50 greatest moments in the Puerto Rican Parade (NYC)
March 1958 - Leaders from the Puerto Rican community decide to break away from the Hispanic Day Parade and create the Puerto Rican Day Parade. According to an editorial in "El Diario," the main objective of the Hispanic Day Parade, which was mainly run by Puerto Ricans, is to unite all peoples of the Spanish language. The Puerto Rican Day Parade is founded by Victor Lopez, the march's first president; coordinator Jose "Chuito" Caballero; Peter Ortiz; Luisa Quintero; Luis Amando Feliciano; Vicente Hernández; Angel M. Arroyo; Atanacio Rivera Feliciano; and Amalio Maisanave Ríos.
April 1958 - The first Puerto Rican Day parade is held on Fifth Avenue on April 14 as 5,000 Boricuas march in front of a crowd of 125,000. It's a huge success, receiving a hail of positive reviews from the media. The Herald Tribune says, "there are longer and larger parades but none encompass the spirit of the Puerto Rican Day Parade" and the New York Times says, "The Puerto Ricans have taken over Fifth Avenue." Then-New York Mayor Robert F. Wagner is quoted in the New York Times, as saying "the Puerto Ricans have demonstrated their civic and cultural contributions to the City of New York." But what really got tongues wagging was when Gloria Burgos, the queen of the parade, and her court, walked all 34 blocks in high heels after the float she was supposed to appear on never showed up. Attendees included then-Governor of Puerto Rico Don Luis Muñoz Marin and Oscar González Suarez, Esq. as the Grand Marshall. ...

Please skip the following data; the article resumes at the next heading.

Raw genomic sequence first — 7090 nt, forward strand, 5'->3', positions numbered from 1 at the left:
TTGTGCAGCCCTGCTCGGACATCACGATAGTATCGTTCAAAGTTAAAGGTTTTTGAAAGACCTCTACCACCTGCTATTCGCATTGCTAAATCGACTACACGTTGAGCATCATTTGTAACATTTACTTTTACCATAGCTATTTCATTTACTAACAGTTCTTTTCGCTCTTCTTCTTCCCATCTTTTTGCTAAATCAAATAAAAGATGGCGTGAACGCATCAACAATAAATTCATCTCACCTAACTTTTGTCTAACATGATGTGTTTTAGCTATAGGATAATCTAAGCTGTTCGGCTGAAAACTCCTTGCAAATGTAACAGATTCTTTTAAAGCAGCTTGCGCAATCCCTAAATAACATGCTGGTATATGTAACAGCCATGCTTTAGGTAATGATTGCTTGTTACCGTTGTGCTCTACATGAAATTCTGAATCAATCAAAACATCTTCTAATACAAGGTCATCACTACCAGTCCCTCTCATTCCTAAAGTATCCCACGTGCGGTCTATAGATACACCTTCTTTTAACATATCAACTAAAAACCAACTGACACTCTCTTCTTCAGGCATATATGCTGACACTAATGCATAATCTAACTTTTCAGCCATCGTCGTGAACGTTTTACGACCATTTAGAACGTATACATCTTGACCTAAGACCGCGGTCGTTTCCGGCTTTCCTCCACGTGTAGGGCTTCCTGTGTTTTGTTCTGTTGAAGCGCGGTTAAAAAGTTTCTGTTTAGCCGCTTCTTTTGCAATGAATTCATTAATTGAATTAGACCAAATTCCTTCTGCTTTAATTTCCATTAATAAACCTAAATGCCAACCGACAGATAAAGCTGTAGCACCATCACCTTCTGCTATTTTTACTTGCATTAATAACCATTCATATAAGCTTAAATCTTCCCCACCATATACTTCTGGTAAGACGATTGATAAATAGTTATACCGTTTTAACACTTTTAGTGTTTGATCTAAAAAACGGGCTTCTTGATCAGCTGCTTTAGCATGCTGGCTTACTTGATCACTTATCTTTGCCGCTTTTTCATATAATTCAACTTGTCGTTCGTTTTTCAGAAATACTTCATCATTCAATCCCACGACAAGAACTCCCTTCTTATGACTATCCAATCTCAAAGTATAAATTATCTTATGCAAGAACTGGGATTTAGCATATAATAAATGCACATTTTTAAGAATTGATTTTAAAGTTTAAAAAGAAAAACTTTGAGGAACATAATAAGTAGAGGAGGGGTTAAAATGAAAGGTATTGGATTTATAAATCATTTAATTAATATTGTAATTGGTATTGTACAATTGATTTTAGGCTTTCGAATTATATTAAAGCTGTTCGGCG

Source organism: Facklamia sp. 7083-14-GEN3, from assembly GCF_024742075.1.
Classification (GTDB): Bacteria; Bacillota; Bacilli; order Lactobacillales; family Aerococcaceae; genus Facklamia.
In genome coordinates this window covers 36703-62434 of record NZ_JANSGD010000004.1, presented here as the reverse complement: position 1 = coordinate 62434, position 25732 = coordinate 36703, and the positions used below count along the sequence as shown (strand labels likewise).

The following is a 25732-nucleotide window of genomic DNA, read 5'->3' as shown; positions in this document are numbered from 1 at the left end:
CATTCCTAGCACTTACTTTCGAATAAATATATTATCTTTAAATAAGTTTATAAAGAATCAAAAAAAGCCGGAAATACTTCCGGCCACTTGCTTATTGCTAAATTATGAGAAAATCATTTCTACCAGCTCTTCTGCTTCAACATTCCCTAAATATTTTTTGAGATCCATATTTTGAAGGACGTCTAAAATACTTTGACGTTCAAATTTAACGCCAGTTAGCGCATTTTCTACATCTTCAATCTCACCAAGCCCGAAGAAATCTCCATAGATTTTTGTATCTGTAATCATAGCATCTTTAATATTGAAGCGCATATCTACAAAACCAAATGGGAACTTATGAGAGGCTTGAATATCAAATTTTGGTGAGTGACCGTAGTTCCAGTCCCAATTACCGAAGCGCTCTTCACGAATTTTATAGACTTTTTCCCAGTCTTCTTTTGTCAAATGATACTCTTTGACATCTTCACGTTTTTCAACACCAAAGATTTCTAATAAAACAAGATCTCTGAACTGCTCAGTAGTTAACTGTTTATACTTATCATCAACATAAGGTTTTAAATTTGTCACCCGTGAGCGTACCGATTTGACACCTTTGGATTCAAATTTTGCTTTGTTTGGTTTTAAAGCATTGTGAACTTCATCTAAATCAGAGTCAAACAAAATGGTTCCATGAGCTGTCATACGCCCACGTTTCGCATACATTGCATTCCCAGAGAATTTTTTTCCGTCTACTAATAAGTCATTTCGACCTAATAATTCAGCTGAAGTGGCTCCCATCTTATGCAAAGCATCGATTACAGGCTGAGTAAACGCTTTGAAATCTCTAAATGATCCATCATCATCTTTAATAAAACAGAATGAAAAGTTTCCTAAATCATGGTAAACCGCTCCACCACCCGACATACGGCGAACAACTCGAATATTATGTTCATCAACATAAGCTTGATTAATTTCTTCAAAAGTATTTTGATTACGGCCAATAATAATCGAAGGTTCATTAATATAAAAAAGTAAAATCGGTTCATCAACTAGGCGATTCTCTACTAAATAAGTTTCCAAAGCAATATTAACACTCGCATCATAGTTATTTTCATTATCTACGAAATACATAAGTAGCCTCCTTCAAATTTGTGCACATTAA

comments powered by Disqus
- 10 Years After Katrina, the Enduring Value of the Hurricane Digital Memory Bank
- Historian author Antony Beevor says his new World War 2 book may anger Americans
- Ron Radosh and Allis Radosh plan to defend Warren Harding in a new book
- Historians tackle America’s mass incarceration problem
- Report: Russian studies in crisis